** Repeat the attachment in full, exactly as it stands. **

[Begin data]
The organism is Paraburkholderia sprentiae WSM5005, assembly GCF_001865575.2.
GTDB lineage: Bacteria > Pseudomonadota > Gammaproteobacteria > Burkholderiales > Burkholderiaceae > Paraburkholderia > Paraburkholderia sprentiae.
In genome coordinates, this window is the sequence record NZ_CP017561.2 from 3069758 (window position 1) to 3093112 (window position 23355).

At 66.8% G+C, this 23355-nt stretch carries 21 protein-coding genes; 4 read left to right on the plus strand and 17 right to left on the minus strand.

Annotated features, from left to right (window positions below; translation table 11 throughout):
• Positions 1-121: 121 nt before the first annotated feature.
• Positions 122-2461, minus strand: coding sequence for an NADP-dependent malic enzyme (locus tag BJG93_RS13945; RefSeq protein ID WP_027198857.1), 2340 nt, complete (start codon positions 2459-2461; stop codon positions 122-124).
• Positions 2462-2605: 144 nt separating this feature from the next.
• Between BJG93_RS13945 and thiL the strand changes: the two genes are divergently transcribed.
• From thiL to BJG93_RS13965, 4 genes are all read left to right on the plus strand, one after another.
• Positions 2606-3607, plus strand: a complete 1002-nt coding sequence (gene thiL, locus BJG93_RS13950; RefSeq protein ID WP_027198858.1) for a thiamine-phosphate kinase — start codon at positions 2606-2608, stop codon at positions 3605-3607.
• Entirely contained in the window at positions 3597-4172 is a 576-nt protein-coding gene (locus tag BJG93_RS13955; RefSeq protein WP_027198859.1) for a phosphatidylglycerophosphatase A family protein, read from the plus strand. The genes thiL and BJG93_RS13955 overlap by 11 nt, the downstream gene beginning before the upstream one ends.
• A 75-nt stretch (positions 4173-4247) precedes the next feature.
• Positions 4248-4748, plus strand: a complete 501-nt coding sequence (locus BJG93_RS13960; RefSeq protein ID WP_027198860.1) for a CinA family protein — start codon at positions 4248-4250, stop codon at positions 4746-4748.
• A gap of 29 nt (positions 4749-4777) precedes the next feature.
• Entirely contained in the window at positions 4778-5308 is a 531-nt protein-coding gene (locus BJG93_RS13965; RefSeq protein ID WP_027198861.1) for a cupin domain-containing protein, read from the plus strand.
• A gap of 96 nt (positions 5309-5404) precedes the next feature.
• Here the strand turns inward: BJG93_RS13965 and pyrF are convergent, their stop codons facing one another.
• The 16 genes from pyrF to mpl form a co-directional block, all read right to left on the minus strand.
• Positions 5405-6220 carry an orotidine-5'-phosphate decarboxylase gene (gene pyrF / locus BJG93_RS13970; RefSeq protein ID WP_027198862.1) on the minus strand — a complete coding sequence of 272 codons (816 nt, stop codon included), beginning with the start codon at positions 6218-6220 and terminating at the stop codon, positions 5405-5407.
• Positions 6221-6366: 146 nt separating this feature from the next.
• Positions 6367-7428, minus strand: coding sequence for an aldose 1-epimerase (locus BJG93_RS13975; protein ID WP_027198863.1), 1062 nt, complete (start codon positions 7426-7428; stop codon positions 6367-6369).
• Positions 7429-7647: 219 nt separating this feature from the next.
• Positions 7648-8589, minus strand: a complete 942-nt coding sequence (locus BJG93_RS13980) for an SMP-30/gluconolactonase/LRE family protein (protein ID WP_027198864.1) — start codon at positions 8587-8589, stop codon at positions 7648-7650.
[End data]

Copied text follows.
The organism is Paraburkholderia sprentiae WSM5005, assembly GCF_001865575.2.
GTDB lineage: Bacteria > Pseudomonadota > Gammaproteobacteria > Burkholderiales > Burkholderiaceae > Paraburkholderia > Paraburkholderia sprentiae.
In genome coordinates, this window is the sequence record NZ_CP017561.2 from 3069758 (window position 1) to 3093112 (window position 23355).

At 66.8% G+C, this 23355-nt stretch carries 21 protein-coding genes; 4 read left to right on the plus strand and 17 right to left on the minus strand.

Annotated features, from left to right (window positions below; translation table 11 throughout):
• Positions 1-121: 121 nt before the first annotated feature.
• Positions 122-2461, minus strand: coding sequence for an NADP-dependent malic enzyme (locus tag BJG93_RS13945; RefSeq protein ID WP_027198857.1), 2340 nt, complete (start codon positions 2459-2461; stop codon positions 122-124).
• Positions 2462-2605: 144 nt separating this feature from the next.
• Between BJG93_RS13945 and thiL the strand changes: the two genes are divergently transcribed.
• From thiL to BJG93_RS13965, 4 genes are all read left to right on the plus strand, one after another.
• Positions 2606-3607, plus strand: a complete 1002-nt coding sequence (gene thiL, locus BJG93_RS13950; RefSeq protein ID WP_027198858.1) for a thiamine-phosphate kinase — start codon at positions 2606-2608, stop codon at positions 3605-3607.
• Entirely contained in the window at positions 3597-4172 is a 576-nt protein-coding gene (locus tag BJG93_RS13955; RefSeq protein WP_027198859.1) for a phosphatidylglycerophosphatase A family protein, read from the plus strand. The genes thiL and BJG93_RS13955 overlap by 11 nt, the downstream gene beginning before the upstream one ends.
• A 75-nt stretch (positions 4173-4247) precedes the next feature.
• Positions 4248-4748, plus strand: a complete 501-nt coding sequence (locus BJG93_RS13960; RefSeq protein ID WP_027198860.1) for a CinA family protein — start codon at positions 4248-4250, stop codon at positions 4746-4748.
• A gap of 29 nt (positions 4749-4777) precedes the next feature.
• Entirely contained in the window at positions 4778-5308 is a 531-nt protein-coding gene (locus BJG93_RS13965; RefSeq protein ID WP_027198861.1) for a cupin domain-containing protein, read from the plus strand.
• A gap of 96 nt (positions 5309-5404) precedes the next feature.
• Here the strand turns inward: BJG93_RS13965 and pyrF are convergent, their stop codons facing one another.
• The 16 genes from pyrF to mpl form a co-directional block, all read right to left on the minus strand.
• Positions 5405-6220 carry an orotidine-5'-phosphate decarboxylase gene (gene pyrF / locus BJG93_RS13970; RefSeq protein ID WP_027198862.1) on the minus strand — a complete coding sequence of 272 codons (816 nt, stop codon included), beginning with the start codon at positions 6218-6220 and terminating at the stop codon, positions 5405-5407.
• Positions 6221-6366: 146 nt separating this feature from the next.
• Positions 6367-7428, minus strand: coding sequence for an aldose 1-epimerase (locus BJG93_RS13975; protein ID WP_027198863.1), 1062 nt, complete (start codon positions 7426-7428; stop codon positions 6367-6369).
• Positions 7429-7647: 219 nt separating this feature from the next.
• Positions 7648-8589, minus strand: a complete 942-nt coding sequence (locus BJG93_RS13980) for an SMP-30/gluconolactonase/LRE family protein (protein ID WP_027198864.1) — start codon at positions 8587-8589, stop codon at positions 7648-7650.